The overwhelming tendency is to give children more and more of what they want. And, in today’s world, the ‘wants’ keep expanding almost daily.

There are more toys, more gadgets, more clothes, more electronics, and more to do than most of us could even have imagined 20 years ago. Add the Internet, constant social media engagement, unlimited cable TV stations, and a phone that reaches everyone instantly, and the selection of things to do is ever-expanding. The reality is that our children have more options than any generation has ever had in the history of mankind. And the same is true for each of us, of course.

Dopamine, Wanting, and Choice

Suppose we present humans, whether young or old, with the option of fewer choices or more choices; everyone wants more choices. We all want to have a say, a voice, and to feel like we have a choice.

Why is this so universal? It appears to come from the illusion of control. The more we can partake in the illusion of control, the more satisfying this is to the mind or ‘ego.’ The ‘ego’ loves control. It is important to note that this control is very much an illusion, as the strongly conclusive research shows that our decisions are made unconsciously (based upon our history primarily). We make a decision, and then we become ‘aware’ of the decision after the choice has been made. Thus, this sense of control is very much of an illusion, but one we enjoy. This fact alone is mind-boggling…in and of itself.

“Neurofeedback is not magic; it just looks that way when the brain is rewarded for finding it’s natural path to better ease and function!”
– Dr. Randy Cale

Now, we add our more recent understandings from the Neurosciences of Dopamine. You have all heard of Dopamine, a relatively simple yet astounding neurotransmitter in the brain that governs drive, motivation, seeking behavior, addictions, and, yes: the desire for the imagined MORE. When it comes to wanting more, dopamine is often the major player.

The brain imagines something new or different, and anticipation builds because dopamine is released. This creates the drive for the new, imagined experience. With more choices, we can imagine more experiences. And yes, all this releases dopamine.

As you all well know, all this wanting has no relationship to satisfaction.

But for now, let’s just settle into the reality that we all like to have a choice because we want more of what we want. And that ‘wanting’ typically releases dopamine as a way to initiate motivation and, yes, even more wanting.

More Choice Means Stress for Everyone? How so?

Okay, now back to psychology rather than neuroscience for a moment. We want more choices. We want more.

Yet, with that desire and the wanting for more choice comes more stress and anxiety. There is more information and more data to process with every choice available. There are more criteria to take into consideration. Adults and (most) children know that they can’t choose every option.

So, like many adults, children think through their options. They struggle with the right choice. They go back and forth. They imagine it one way, then another, and yet another. All this can happen very quickly sometimes, and at other times this goes on for days or weeks. And, of course, we adults do exactly the same thing at times!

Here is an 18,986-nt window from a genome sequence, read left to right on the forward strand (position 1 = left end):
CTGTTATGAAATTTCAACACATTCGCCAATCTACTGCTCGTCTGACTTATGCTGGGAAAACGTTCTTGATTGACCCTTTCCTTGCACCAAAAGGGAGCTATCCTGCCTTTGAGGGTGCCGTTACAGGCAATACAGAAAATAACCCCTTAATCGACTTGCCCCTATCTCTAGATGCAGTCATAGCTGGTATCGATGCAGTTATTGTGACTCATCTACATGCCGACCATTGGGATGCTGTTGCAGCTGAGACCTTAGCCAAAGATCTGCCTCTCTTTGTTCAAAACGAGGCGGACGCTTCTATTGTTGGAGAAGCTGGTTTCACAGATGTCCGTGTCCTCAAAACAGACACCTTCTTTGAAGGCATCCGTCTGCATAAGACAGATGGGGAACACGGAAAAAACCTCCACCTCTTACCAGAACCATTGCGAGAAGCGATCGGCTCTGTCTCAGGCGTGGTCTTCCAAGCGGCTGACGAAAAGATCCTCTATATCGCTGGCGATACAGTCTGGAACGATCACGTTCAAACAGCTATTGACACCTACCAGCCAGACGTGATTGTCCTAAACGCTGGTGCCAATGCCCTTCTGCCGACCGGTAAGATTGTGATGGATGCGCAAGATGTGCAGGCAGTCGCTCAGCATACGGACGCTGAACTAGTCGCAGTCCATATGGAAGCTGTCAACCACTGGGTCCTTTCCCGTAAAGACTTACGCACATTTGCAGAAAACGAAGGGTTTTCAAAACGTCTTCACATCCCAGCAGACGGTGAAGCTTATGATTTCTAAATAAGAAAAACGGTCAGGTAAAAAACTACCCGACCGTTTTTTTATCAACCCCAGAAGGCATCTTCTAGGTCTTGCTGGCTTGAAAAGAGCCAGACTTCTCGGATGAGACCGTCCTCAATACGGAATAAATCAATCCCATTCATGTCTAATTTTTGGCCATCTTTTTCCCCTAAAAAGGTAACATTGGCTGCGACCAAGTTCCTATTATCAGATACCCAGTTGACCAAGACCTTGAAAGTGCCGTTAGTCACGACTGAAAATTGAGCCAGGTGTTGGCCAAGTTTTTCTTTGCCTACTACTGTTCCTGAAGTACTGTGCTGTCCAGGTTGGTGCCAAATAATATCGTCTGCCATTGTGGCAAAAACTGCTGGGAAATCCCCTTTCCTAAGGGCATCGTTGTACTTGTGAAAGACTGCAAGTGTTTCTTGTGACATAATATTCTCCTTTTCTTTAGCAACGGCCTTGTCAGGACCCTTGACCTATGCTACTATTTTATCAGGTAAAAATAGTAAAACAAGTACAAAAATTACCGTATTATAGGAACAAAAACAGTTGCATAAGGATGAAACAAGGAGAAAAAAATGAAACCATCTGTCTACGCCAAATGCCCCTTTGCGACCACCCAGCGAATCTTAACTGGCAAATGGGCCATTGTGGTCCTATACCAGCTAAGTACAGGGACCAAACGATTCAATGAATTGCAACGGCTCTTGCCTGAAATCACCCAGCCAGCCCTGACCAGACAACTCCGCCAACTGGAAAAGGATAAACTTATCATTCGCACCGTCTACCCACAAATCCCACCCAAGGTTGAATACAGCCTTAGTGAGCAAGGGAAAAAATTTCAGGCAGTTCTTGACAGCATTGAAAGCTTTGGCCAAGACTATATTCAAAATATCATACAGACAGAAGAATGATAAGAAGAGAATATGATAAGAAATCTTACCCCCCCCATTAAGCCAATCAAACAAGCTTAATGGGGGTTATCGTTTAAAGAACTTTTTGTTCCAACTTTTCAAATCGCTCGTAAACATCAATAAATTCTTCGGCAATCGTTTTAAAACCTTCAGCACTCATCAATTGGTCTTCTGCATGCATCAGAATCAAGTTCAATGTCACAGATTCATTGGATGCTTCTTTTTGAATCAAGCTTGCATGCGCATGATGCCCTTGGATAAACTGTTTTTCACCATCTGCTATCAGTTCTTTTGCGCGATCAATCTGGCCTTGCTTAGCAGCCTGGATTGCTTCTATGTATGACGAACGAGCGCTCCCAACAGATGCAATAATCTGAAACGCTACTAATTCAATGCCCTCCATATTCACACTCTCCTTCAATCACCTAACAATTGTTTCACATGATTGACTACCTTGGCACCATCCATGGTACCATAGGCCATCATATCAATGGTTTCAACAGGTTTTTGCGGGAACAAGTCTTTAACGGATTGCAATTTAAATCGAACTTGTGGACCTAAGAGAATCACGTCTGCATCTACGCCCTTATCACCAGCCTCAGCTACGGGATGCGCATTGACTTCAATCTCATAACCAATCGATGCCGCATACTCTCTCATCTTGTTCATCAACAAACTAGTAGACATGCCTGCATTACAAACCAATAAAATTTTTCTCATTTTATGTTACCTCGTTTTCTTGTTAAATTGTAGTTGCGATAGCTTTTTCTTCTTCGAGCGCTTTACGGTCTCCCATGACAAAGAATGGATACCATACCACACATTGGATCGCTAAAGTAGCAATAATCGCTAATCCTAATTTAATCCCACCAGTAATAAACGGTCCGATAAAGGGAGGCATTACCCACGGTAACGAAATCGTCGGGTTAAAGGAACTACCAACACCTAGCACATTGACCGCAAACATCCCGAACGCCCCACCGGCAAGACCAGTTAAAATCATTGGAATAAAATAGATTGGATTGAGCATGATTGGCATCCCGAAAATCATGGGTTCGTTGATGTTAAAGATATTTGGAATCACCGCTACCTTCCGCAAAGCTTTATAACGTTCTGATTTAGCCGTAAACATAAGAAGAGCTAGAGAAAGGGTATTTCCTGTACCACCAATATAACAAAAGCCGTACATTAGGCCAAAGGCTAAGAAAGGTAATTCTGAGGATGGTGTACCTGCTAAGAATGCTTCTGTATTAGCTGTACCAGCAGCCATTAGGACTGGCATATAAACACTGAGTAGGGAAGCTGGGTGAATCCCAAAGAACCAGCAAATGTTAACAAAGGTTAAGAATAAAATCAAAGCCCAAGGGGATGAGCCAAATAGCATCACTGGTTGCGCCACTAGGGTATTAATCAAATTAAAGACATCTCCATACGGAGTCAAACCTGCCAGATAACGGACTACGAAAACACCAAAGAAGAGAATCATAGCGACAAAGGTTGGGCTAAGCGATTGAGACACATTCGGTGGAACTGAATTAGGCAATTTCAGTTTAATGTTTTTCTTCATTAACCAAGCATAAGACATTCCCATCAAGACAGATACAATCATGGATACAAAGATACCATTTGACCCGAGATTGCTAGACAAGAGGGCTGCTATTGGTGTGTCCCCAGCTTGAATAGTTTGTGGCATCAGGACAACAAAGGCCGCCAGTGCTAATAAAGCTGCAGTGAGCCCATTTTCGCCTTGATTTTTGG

There is another element that arises now. Once we are in the wanting stage of things, there is an experienced separation between what I have and what I want. This causes angst. Due to the desire, we find ourselves (often) in a place where the present moment is lacking, at least in our minds. This lack, combined with a fear that we may not get what we want, further accentuates the sense of stress that comes from wanting or having an available choice in front of us.

Also, while we love the power to choose, the number of options has grown overwhelming to adults and children. At times, the large numbers of options seem to paralyze us. Because many children are not open about this internal process, we don’t necessarily see it happening. Yet, often it is!

As adults, we relate to the internal struggle more easily: “Should I get the white or the blue iPhone? The tan or the light tan sweatshirt? What color walking shoes, now that I have 47 color options?” The selections tend to send us into repeated circles of trying to make the ‘right’ and ‘perfect’ choices.

Many children and teens do the same. They are caught in similar struggles, particularly when many options are presented to them. And for some kids, they are clear. They just put EVERYTHING on the list. They don’t even try to figure it out. “Just give me everything.” They get one thing, and then they want the next. And the next. It can seem endless. This often leads to disappointment, or you find parents frantically filling up the entire room with more and more.

How Much Is Enough?

Well, not only will everyone answer this differently, but perhaps that’s the way it ‘should be.’ Right? We should all have a different way of looking at things.

And yet, there is a clear path to approaching this issue with both solid psychology and a basic understanding of neuroscience so that we can nurture more satisfaction and happiness. Why? Because the wanting and the getting of the wanted often do not translate to satisfaction and happiness. (This is evident in every addition we humans encounter.) So next week, we will dig deeper into this area. You might be surprised at how many befuddling behavior patterns suddenly become understandable.